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To not see the dental hygienist?

(16 Posts)
BaldricksTrousers Mon 19-Feb-18 12:17:31

So I've just been for a check up at the dentist, all is well. The dentist recommended a scale and polish with the dental hygienist. An appointment with her is £40 and I'm wondering how necessary it is? As far as I can tell my teeth are ok without noticeable build-up, the only thing they could do with is being whiter, but that's not what a hygienist would do anyway. Although the dentist would know best--or puts tinfoil hat on does the surgery get a kickback for each appointment they book?

Happinessisthis Mon 19-Feb-18 12:21:06

The hygienist can get rid of stains etc. I always feel much better after I've seen the hygienist. A dentist just looks for problems. A hygienist makes your mouth so clean and teeth feeling fresh. And I figure £80 a year (once every 6 months) is worth it

earlofhell Mon 19-Feb-18 12:23:35

hyg probably more important when your older as its gum disease that will cause most of us to lose teeth rather than decay when we're older.

PaulCalf Mon 19-Feb-18 12:24:26

I decided not to see the hygienist. I can't really afford it and it isn't strictly necessary. Our dentist doesn't offer hygienist appointments on the NHS so I am a bit suspicious that it is mostly a money making exercise for them.

ConferencePear Mon 19-Feb-18 12:38:13

I would rather miss a dentist's appointment than a hygienist's one. The hygienist will tell you if you need a dentist's appointment.

Thymeout Mon 19-Feb-18 13:23:48

You don't have to be old to get gum disease and some people are more prone to it than others. A visit to the hygienist isn't just cosmetic. The scaling gets to the tartar that builds up below the gumline, loosening the teeth and causing infections, bad breath etc. They'll also tell you which areas you're missing when you clean your teeth yourself.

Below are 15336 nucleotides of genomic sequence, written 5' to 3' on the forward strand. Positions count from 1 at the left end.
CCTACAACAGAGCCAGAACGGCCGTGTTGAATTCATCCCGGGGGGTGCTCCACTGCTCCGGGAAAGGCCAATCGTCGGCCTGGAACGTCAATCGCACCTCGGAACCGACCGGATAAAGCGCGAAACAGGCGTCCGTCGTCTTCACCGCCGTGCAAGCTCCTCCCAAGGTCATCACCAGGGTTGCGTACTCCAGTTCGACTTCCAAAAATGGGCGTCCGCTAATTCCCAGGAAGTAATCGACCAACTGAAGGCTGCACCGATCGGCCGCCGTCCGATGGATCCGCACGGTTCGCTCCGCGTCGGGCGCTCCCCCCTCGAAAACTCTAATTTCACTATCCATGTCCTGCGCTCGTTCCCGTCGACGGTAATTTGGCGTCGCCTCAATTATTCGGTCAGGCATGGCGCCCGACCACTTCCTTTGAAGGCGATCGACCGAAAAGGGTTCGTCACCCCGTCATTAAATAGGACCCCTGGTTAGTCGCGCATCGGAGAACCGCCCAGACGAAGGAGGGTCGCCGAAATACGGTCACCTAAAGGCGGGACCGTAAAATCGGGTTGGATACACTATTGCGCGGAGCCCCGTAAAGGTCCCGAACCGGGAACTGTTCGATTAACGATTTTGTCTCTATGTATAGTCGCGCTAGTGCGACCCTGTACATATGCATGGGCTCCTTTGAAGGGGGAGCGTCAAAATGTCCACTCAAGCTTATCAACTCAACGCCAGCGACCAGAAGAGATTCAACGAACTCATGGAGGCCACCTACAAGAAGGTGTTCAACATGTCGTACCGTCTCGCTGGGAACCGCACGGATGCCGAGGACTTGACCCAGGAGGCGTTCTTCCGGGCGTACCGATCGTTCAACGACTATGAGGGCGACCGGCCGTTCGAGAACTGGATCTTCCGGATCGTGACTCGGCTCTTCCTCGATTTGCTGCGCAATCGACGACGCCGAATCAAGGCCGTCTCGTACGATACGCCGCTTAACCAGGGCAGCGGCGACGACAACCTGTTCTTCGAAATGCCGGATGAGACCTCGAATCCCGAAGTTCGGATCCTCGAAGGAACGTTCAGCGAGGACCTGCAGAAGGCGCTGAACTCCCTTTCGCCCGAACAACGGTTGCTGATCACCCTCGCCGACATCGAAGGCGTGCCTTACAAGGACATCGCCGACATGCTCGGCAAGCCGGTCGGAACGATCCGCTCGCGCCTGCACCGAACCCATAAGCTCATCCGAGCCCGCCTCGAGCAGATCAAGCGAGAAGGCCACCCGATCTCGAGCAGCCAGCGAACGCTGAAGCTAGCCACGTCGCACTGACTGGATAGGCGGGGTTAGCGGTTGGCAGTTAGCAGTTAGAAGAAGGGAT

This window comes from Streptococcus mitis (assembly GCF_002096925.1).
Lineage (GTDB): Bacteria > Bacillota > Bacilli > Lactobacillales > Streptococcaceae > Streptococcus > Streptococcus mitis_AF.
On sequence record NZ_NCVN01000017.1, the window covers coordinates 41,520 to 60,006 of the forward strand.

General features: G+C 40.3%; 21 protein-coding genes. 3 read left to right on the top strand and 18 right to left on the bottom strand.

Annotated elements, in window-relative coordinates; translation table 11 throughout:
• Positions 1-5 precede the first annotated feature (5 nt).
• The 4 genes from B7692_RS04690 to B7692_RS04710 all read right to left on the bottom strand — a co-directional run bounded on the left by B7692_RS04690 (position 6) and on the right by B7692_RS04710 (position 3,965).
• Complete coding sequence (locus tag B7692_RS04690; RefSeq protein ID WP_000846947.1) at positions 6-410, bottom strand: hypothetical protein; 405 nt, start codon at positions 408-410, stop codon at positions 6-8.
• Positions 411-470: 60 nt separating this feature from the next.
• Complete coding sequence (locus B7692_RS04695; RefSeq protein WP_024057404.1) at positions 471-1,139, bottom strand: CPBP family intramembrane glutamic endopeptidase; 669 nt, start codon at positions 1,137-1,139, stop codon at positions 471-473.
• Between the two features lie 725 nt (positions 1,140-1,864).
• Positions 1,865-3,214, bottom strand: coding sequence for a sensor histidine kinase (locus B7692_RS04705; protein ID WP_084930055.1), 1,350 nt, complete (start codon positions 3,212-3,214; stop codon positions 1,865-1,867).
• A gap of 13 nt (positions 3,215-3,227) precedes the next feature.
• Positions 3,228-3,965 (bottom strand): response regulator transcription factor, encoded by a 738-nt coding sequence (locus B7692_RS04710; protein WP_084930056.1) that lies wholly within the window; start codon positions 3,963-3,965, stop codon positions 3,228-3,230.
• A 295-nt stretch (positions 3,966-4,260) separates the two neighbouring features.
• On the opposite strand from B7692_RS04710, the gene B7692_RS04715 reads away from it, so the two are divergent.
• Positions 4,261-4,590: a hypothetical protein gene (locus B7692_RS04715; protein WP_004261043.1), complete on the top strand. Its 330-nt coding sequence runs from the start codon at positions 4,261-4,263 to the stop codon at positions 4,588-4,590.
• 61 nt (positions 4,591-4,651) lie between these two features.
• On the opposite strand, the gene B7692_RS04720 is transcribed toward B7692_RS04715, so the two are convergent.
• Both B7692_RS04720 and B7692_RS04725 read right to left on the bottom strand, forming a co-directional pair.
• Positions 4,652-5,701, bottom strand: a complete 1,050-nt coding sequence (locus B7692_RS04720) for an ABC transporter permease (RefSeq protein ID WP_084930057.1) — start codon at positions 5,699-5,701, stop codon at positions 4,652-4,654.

Just because it's not free doesn't mean it's not necessary. Very few people get free NHS dentistry. Doesn't mean they don't need to go to the dentist.

nothingbutwhitetests Mon 19-Feb-18 13:31:26

You are entitled to a scale and polish if you need it as part of your NHS Band 1 charge (check-up). If your gums are really bad you will see the hygienist for gum treatment as part of your NHS Band 2 charge. £40 is private, cosmetic and optional. Up to you

GiBlues Mon 19-Feb-18 14:05:41

From the consumer rights website.
This really cheeses me off that dentists say they don’t do it under the nhs and you have to see the hygienist, they just want you to pay privately for one.

BaldricksTrousers Mon 19-Feb-18 14:06:39

Clearly they weren't so bad that it was included in my Band 1 charge, but bad enough for the dentist to recommend I do it?

It felt like a hard sale really, I said I would book the appointment later and the receptionist was encouraging me to book it then and there because sometimes it's hard to get through on the phone (?)

meredintofpandiculation Mon 19-Feb-18 14:10:30

Hygienist is good for checking up on current practice for teeth cleaning - it's changed a lot since I was a child. If you have tartar, hygienist will remove it - it's really hard to do it yourself even though our vet seems to have no trouble flicking it off our cats' teach with his thumbnail. Talk to your dentist about it - mine is happy for me to see hygienist only about 1 every 18months-2 years.